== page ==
Posted by Andrew (220.127.116.11) on August 28, 2011 at 05:54:28:
In Reply to: is mulberry paper naturally brown? posted by Darin on August 25, 2011 at 04:06:26:
"Is the mulberry paper used in 1800's Ukioyo-E prints natrually brown/beige?"
Hello, the paper would not naturally be brown. That would suggest that the print is very dirty or perhaps acidified from being backed with or stored with other papers.
Beige or off-white is normal. I have made my own mulberry paper starting from raw kozo fiber, if you look at the raw materials, the kozo is fairly light in color
Around the end of the Meiji period like 1900 - 1910 there are some ukiyoe (re)printed on low-quality paper which was inherently acidic, those ones have turned brown and brittle.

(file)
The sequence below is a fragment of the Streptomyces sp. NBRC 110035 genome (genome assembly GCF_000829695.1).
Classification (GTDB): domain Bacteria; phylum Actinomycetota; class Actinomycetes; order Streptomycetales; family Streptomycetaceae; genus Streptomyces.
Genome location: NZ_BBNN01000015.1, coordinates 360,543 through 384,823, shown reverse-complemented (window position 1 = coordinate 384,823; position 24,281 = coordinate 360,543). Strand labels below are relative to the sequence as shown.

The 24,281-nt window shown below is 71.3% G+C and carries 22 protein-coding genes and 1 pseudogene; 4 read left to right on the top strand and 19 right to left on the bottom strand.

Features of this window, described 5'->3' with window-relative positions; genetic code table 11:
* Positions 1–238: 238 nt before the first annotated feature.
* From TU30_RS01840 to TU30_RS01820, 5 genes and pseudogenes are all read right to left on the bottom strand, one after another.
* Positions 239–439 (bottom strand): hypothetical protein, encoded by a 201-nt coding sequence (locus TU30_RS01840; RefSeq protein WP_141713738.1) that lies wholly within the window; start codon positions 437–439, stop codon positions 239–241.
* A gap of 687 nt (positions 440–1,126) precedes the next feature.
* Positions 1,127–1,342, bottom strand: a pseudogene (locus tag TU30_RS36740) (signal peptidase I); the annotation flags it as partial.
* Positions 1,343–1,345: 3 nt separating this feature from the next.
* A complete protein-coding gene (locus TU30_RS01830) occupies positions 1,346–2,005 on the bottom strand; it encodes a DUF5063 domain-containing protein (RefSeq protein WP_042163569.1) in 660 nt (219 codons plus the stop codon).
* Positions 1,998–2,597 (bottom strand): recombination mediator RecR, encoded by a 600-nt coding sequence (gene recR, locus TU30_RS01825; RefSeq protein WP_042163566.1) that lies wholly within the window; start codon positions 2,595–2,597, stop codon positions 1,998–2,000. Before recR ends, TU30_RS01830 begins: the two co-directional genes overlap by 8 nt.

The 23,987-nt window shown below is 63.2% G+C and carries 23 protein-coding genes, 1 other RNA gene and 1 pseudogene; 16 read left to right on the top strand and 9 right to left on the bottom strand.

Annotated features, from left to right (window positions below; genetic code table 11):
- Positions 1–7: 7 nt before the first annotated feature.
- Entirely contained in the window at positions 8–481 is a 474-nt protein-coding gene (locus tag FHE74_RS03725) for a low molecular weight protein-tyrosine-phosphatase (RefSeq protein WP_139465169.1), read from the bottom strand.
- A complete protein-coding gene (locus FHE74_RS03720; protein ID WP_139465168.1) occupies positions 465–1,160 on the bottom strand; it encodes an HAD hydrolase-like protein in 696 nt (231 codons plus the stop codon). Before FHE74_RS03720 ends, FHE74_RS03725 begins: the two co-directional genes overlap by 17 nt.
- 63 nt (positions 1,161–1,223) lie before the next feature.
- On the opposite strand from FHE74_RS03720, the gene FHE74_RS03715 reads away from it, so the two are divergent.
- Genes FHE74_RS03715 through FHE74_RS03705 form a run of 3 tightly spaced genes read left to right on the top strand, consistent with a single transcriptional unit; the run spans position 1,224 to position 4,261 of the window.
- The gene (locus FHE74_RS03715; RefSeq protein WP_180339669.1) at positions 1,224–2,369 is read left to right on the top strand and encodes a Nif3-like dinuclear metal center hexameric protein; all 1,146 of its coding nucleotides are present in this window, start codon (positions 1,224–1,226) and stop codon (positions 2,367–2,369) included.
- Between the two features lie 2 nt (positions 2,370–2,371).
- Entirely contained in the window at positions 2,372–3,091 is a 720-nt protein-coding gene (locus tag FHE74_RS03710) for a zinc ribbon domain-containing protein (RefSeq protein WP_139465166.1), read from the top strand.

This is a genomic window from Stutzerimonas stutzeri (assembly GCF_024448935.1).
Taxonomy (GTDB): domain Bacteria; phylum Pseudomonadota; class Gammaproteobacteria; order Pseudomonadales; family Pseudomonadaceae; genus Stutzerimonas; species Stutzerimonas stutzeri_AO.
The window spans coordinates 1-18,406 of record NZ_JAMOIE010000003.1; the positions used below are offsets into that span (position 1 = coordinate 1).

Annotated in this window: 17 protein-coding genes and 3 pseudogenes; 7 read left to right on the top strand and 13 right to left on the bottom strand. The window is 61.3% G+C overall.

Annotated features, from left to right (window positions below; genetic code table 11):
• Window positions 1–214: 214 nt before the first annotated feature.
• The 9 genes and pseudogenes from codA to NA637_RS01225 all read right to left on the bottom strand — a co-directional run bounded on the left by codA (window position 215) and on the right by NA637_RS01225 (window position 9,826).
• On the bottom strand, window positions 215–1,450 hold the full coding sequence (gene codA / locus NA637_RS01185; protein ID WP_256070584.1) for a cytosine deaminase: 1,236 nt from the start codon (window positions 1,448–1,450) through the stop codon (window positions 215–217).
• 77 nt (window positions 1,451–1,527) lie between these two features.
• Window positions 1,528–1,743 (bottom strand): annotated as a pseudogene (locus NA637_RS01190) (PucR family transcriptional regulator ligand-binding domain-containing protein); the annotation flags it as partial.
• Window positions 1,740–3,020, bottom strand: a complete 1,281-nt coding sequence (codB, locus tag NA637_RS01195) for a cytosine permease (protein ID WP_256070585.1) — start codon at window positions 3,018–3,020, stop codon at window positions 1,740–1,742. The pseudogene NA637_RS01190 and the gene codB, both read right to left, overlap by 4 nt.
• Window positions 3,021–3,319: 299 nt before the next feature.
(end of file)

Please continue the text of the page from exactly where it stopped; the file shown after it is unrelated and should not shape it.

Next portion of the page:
Washi papers have survived well compared to other types of paper made contemporaneously, that is partly because of the great strength of kozo fibers, and partly because the preparation process (using lye) made the paper alkaline and also removed impurities which would tend to damage the paper over time. Hanga-shi were high-quality papers.
"Can I rule-out anything with a white base from being a vintage print?"
The 19th - century papers were not oxidatively bleached and they generally didn't have a sizing.
So a brilliant-white paper is probably modern.
But on the other hand, a print which looks "old" is not necessarily original just on the basis of appearance.
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